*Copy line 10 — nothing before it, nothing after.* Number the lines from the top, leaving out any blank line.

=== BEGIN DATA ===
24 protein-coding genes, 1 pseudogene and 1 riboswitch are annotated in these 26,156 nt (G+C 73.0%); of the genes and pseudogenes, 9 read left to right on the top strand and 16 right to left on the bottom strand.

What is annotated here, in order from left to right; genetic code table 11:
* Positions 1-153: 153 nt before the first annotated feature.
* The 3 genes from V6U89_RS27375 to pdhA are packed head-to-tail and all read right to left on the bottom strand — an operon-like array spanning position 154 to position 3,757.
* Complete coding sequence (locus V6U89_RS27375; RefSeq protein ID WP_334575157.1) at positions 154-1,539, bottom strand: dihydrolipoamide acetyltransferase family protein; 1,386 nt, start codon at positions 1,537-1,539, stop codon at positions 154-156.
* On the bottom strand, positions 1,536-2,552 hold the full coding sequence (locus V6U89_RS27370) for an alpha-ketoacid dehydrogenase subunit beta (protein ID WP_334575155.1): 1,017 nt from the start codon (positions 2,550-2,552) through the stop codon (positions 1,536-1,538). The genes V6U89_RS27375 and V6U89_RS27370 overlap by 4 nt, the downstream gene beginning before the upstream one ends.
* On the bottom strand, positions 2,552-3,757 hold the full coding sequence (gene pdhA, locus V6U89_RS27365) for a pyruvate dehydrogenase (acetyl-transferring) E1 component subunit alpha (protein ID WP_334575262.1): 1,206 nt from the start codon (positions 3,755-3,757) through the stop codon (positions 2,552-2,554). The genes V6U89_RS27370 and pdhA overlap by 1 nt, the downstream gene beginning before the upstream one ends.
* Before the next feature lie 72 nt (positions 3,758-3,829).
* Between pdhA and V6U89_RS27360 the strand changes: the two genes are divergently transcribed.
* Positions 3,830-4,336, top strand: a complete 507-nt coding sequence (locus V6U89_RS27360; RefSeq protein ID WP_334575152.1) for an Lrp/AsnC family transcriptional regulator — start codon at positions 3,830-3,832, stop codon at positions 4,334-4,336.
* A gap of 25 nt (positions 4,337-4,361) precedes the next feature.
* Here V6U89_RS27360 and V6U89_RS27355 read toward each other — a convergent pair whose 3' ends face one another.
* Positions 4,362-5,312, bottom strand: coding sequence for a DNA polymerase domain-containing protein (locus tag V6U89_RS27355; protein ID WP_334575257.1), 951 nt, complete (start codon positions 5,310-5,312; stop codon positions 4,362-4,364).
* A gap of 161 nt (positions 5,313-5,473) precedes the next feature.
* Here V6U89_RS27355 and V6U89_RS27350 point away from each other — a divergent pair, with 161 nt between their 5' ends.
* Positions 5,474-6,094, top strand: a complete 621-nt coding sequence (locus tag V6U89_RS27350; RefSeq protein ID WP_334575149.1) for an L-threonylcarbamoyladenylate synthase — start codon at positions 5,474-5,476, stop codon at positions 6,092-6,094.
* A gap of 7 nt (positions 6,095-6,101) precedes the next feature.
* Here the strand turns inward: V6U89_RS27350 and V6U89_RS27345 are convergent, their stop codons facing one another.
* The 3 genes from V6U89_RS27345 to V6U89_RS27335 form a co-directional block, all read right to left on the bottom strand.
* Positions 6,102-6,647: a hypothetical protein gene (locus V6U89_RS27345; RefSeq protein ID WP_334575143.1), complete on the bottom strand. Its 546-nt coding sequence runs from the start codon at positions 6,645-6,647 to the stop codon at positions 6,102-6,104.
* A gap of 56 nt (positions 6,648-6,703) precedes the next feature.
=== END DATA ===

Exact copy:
* Positions 3,830-4,336, top strand: a complete 507-nt coding sequence (locus V6U89_RS27360; RefSeq protein ID WP_334575152.1) for an Lrp/AsnC family transcriptional regulator — start codon at positions 3,830-3,832, stop codon at positions 4,334-4,336.